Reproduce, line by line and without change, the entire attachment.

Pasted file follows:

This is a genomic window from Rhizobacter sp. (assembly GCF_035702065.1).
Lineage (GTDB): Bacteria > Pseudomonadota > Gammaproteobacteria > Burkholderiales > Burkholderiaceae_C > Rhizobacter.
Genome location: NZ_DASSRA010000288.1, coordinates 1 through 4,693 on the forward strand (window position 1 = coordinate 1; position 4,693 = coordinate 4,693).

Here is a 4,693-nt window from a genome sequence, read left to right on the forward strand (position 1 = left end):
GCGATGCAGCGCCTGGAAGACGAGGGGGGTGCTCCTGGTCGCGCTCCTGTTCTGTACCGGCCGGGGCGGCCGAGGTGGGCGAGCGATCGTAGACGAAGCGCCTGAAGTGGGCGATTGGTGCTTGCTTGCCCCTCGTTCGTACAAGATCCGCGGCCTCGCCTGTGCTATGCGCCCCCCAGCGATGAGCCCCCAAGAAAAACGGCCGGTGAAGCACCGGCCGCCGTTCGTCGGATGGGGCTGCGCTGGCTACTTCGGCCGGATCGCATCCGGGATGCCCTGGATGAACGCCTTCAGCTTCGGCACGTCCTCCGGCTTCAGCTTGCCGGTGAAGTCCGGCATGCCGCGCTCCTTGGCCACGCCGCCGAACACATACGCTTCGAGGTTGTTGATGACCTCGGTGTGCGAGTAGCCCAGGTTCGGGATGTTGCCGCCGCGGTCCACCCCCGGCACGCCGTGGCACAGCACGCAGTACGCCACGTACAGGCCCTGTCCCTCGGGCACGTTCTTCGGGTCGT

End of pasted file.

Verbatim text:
This is a genomic window from Rhizobacter sp. (assembly GCF_035702065.1).
Lineage (GTDB): Bacteria > Pseudomonadota > Gammaproteobacteria > Burkholderiales > Burkholderiaceae_C > Rhizobacter.
Genome location: NZ_DASSRA010000288.1, coordinates 1 through 4,693 on the forward strand (window position 1 = coordinate 1; position 4,693 = coordinate 4,693).

Here is a 4,693-nt window from a genome sequence, read left to right on the forward strand (position 1 = left end):
GCGATGCAGCGCCTGGAAGACGAGGGGGGTGCTCCTGGTCGCGCTCCTGTTCTGTACCGGCCGGGGCGGCCGAGGTGGGCGAGCGATCGTAGACGAAGCGCCTGAAGTGGGCGATTGGTGCTTGCTTGCCCCTCGTTCGTACAAGATCCGCGGCCTCGCCTGTGCTATGCGCCCCCCAGCGATGAGCCCCCAAGAAAAACGGCCGGTGAAGCACCGGCCGCCGTTCGTCGGATGGGGCTGCGCTGGCTACTTCGGCCGGATCGCATCCGGGATGCCCTGGATGAACGCCTTCAGCTTCGGCACGTCCTCCGGCTTCAGCTTGCCGGTGAAGTCCGGCATGCCGCGCTCCTTGGCCACGCCGCCGAACACATACGCTTCGAGGTTGTTGATGACCTCGGTGTGCGAGTAGCCCAGGTTCGGGATGTTGCCGCCGCGGTCCACCCCCGGCACGCCGTGGCACAGCACGCAGTACGCCACGTACAGGCCCTGTCCCTCGGGCACGTTCTTCGGGTCGT